With results just in from Australia’s first Social Impact Bond, the proof is in the pudding that this new business model for social change deserves attention. As government purse strings tighten and philanthropic funds become increasingly competitive, Not-for-Profit leaders who understand this concept will have the edge in ensuring organisational sustainability in a tough climate. This article covers the nuts and bolts of how Social Impact Bonds work, their progress to date, and how to incorporate this mechanism into your funding model.
A New Business Model for Social Change
As mentioned in our recent whitepaper, NFP leaders often get distracted by their funding model, rather than focusing their attention on how to adapt their business model to create greater value to current and potential stakeholders. Get this “value” piece right and the funding model will follow. One of the benefits of the Social Impact Bond is that, by the very nature of its construction, it forces NFP service providers to design business models that deliver tangible, measurable value in order to ensure the funds flow in.
So how does it all work? In a nutshell:
1. Private sector absorbs risk by providing seed capital
2. Service delivery organisations run programs to deliver outcomes
3. Impact is quantified through a combined Economic / Social Return on Investment approach, demonstrating government saving
4. Government repays private sector, with interest
Hughes, J., Scherer. J (2014) Foundations for Social Impact Bonds: Social Finance
Social Impact Bonds: A Win Win Win situation
A quick “What’s In It For Me” precis demonstrates that Social Impact Bonds facilitate multiple benefits for multiple stakeholders:
1. Service providers: receive seed funding and have the flexibility to adapt their business models as data is received in an entrepreneurial manner (rather than with government funding which generally mandates that service provides not stray from the original submitted plan
2. Government: does not have to take the risk of investing in a program that does not yield results. If the program successful, government also saves significant dollars on high cost burdens to the system
3. Investors: are provided with an opportunity to invest in a social cause with the comfort of a level of accountability on the service provider. If the program is successful the investor receives a dollar return on their investment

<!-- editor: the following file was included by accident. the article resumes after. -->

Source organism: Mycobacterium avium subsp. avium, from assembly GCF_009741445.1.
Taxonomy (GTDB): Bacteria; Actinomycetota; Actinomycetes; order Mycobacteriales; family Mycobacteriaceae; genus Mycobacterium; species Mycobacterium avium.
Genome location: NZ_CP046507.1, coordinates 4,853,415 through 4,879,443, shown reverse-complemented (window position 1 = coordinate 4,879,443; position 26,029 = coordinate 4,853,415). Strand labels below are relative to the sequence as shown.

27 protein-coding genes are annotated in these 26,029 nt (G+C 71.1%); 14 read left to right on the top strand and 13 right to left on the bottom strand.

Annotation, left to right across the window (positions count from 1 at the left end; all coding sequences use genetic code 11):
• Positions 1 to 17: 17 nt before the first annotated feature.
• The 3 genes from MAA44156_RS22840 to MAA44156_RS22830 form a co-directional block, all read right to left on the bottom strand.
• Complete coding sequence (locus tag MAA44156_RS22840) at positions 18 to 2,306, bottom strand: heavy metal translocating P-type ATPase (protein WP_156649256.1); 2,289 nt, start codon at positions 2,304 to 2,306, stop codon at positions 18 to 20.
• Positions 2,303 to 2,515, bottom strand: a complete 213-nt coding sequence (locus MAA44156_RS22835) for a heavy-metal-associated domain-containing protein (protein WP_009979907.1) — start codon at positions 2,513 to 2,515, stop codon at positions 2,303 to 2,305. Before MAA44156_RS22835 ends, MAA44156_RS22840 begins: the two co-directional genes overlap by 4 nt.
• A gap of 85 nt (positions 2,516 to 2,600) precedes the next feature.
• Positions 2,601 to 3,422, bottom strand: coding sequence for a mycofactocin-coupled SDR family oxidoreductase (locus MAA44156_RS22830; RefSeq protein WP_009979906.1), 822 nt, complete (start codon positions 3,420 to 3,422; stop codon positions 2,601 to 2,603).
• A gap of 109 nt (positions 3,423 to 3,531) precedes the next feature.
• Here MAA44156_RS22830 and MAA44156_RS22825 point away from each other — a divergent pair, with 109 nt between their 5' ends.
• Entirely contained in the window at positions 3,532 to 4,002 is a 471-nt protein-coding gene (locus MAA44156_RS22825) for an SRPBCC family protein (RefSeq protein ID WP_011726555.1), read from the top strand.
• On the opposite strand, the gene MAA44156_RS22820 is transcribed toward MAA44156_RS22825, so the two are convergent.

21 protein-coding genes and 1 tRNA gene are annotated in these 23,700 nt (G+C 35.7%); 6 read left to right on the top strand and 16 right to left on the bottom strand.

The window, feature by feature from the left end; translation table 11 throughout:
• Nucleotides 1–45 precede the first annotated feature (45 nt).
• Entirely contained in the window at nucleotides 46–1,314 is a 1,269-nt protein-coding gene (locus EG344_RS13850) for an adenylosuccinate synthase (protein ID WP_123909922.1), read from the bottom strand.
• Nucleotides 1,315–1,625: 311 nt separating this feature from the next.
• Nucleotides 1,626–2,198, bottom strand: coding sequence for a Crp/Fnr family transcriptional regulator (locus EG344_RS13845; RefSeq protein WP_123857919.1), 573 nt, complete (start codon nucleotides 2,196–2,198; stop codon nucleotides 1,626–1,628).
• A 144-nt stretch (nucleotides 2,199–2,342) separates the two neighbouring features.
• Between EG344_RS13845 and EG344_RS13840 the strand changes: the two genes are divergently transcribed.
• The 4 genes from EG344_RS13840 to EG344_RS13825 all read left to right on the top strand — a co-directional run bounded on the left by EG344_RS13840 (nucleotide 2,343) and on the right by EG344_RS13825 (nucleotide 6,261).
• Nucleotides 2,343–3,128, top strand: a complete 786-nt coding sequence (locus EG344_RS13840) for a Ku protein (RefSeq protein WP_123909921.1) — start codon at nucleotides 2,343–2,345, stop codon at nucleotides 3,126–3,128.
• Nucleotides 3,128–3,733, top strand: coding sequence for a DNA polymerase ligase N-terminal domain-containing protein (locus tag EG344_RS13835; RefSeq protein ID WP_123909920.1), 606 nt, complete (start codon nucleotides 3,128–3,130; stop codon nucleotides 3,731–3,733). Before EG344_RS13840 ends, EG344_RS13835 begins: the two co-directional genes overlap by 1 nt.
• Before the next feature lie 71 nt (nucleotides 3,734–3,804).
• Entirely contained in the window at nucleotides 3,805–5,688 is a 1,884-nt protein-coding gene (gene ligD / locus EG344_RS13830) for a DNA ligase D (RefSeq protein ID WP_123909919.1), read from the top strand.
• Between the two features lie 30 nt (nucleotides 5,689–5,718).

4. Service Recipients: personally benefit from the program e.g. through mental health treatment, accommodation assistance etc
5. Society: enjoys a reduction in problem (e.g. decreased crime) and benefits from the rehabilitated recipient’s contribution to society (e.g. increase in productivity).
The Origin of the Social Impact Bond
March 2010 the first Social Impact Bond was launched, funding a service aiming to reduce prisoner recidivism. 3000 offenders from Peterborough prison were separated into three cohorts and all received the service claiming to reduce recidivism. The recidivism rate of each cohort was measured against similar groups that were not in the program. The deal was that if the recidivism rate of the selected cohorts had decreased by 10% then government would pay an outcome return to investors of 7.5%, with the potential to return up to 13% with increasingly reduced recidivism consistently across the three cohorts. For a comprehensive update on progress to date, watch this TEDx talk from Social Finance’s Toby Eccles.
The Latest on Social Impact Bonds In Australia
Named ‘Social Benefit Bond’s down under, the NSW government has entered into two contracts and other states have announced that they have been added as a strategic priority to the agenda. The first ($7 million) Social Benefit Bond is funding UnitingCare Burnside’s New Parent and Infant Network (Newpin) program– which promises investors a return if the number of children in foster care is reduced. The initiative involves working to restore children in foster care with their families and preventing at-risk children from entering care by educating parents about family environments. With positive evaluation outcomes, this month the bond made its first return to investors with a yield of 7.5%.
So how do I, as a NFP leader, go about establishing a Social Impact Bond?
There are a number of things that need to be considered when exploring whether a Social Impact Bond is an appropriate mechanism for funding your Not-for-Profit initiative. Key questions include:
- Is the problem you’re addressing a significant cost to government?
- Have you got the capability in house or engaged an external party to develop a Cost Benefit / Social Return on Investment framework and evaluation method?
- Do you have a clearly defined strategic direction, business model, key performance indicators and correlating execution roadmap?
All of these components will help inform your pitch to government and investors. Finally, structural mechanisms such as the financial and legal requirements need to be addressed, but it is a waste of time to start with these, before determining the feasibility of using Social Impact Bonds at all. Social Impact Bonds provide an exciting opportunity in the realm of sustainable social business models. If you’d like to discuss this further, feel free to get in touch with one of the impact investing team members at Spark Strategy.